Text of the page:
During SUTQ, I got a more profound knowledge of peer-assessment and peer-testing tools and learned and developed a peer-testing approach to assess experience design works. My end goal was to contribute to the body of knowledge in experience design. I learned in the process that my personality as a design researcher affects my perception of how an education designer and educational researcher should be.
I was not born as a designer, researcher, nor teacher. My experience as a “design researcher” is more than my experience as a “design teacher.” I know how to carry out design research, but it turns into a challenging task to teach design.
To address this challenge, I combined my design research knowledge with my research interests in teaching in higher education. Making the below table, I illustrate my teaching vision by comparing the key strengths of being a good teacher with a design researcher.
A design researcher should;
A good design teacher in higher education should;
Value the human-centred research.
Value student-centred learning and search for ways to empower students.
Be flexible about the circumstances of the research.
Be flexible about students’ needs and expectations.
Seek novel ways of conducting research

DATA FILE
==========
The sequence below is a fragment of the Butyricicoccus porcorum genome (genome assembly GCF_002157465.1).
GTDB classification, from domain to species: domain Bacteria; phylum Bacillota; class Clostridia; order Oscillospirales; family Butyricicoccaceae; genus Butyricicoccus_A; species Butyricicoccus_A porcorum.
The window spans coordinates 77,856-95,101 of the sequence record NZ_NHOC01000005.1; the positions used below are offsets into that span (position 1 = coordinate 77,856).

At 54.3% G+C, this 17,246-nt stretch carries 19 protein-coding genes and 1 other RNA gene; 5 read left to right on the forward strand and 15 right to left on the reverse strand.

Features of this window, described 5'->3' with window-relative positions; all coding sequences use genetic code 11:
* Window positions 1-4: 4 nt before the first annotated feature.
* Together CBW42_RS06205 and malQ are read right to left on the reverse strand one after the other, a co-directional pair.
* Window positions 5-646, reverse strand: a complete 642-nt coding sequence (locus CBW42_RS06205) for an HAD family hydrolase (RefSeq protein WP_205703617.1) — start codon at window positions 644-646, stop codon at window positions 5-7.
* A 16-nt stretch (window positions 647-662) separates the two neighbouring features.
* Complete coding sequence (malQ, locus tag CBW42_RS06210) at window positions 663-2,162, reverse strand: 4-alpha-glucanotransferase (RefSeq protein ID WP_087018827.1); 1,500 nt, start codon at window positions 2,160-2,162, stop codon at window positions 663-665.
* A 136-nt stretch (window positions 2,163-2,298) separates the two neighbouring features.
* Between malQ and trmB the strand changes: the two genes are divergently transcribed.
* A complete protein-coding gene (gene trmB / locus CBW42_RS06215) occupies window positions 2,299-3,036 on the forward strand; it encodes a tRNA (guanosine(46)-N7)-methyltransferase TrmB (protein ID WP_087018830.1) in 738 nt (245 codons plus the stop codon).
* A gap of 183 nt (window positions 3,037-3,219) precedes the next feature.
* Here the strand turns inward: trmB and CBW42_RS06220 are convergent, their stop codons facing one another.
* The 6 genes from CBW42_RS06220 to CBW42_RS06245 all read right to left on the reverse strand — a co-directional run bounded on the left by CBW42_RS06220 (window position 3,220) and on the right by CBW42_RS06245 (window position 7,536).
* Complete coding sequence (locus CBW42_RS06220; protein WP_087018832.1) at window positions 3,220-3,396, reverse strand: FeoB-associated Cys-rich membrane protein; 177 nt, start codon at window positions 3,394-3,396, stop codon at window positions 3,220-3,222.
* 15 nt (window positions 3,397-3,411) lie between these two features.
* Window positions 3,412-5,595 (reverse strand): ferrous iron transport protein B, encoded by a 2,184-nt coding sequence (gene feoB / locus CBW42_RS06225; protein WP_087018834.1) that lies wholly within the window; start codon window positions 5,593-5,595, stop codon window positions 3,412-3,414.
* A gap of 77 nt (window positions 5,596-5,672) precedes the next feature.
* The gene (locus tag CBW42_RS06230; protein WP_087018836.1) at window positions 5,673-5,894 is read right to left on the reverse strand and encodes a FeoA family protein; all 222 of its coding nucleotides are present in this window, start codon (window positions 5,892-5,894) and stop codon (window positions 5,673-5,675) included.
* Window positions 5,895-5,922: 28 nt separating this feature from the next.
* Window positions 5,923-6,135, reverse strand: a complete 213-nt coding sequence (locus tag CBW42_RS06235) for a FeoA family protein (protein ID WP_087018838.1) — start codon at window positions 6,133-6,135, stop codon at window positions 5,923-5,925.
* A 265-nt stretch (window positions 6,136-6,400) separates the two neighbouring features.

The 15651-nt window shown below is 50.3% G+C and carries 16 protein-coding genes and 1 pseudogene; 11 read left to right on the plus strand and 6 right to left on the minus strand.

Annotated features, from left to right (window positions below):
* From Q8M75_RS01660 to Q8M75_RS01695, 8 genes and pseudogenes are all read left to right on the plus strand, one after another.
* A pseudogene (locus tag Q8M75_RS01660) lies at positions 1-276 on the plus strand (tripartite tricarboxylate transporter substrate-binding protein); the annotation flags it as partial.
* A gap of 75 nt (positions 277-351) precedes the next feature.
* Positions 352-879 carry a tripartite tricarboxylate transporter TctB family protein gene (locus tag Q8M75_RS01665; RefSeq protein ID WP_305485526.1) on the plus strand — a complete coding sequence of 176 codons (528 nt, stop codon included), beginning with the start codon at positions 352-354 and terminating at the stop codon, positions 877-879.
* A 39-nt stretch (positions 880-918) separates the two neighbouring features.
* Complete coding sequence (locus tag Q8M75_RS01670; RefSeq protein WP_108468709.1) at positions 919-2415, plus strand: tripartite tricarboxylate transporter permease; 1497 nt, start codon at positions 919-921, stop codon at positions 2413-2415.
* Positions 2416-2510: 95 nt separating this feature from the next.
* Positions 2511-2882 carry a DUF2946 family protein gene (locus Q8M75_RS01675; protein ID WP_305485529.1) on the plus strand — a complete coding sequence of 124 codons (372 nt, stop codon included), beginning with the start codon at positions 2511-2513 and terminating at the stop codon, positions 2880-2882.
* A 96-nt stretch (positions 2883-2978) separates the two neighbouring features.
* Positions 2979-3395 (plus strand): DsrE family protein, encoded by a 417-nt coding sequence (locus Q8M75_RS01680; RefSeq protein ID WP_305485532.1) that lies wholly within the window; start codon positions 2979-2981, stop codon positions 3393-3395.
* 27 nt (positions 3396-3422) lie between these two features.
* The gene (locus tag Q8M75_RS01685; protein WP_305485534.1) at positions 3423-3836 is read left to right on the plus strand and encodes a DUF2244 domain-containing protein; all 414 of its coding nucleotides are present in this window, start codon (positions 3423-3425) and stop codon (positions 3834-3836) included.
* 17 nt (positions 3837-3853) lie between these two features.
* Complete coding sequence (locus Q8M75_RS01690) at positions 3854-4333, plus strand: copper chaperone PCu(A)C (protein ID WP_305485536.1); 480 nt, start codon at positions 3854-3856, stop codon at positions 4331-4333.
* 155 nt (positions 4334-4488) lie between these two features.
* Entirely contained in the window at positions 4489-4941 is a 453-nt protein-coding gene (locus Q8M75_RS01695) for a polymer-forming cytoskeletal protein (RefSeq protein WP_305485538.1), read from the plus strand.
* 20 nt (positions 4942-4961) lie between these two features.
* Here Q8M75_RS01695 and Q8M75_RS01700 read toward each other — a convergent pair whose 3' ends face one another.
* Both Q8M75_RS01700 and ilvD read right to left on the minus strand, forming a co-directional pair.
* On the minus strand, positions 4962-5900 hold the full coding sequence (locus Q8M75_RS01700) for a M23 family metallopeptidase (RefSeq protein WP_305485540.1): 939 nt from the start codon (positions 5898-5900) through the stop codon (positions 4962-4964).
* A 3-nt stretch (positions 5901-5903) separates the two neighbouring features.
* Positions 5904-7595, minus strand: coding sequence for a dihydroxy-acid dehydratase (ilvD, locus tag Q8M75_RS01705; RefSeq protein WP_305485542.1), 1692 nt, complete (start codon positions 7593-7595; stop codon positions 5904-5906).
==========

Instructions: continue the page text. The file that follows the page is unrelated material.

Seek new means of delivering teaching, be open to using novel technologies in education.
Do proper plans to conduct research fluently.
Do the planning of the course and the lectures so that the learning process will go smoothly.
Always stay up-to-date in terms of topics of design research.
Update the contents of the courses by following the developments in the design field.
Communicate research outcomes properly.
Listen to students and improve teaching by taking the student feedback into account.
The strengths that I listed in the table are parallel to what I see myself as a teacher and education researcher. Learning is a life-long process and cannot be achieved only in-class lectures. Lectures in high education are the basis of understanding, but those should not be regarded as the core of learning.
Every student is unique in their needs. That’s why the teachers in higher education should be flexible in mixing the learning modalities by seeking new means of delivering knowledge, such as virtual environments, live classrooms, feedback, and peer learning. I believe in student-based learning, which should be supported with the teacher’s flexibility and creativity. I acknowledge that the project-based learning notion of the University of Twente is a very effective way of learning in that sense. It involves the active involvement of students in their learning. This enables the students to gain knowledge and skills at the same time while learning at an academic level rather than mere training.
I carry out research on the topics that I enjoy reading and writing. It turned out that reading up about educational design and the “psychology of learner” is what I like to do more. I believe my expertise in experience design has now been strengthened with the lessons learned in my SUTQ. I am confident that my SUTQ report has several learning points for both myself and future design educators.
I will be happy to share my SUTQ report if you are interested!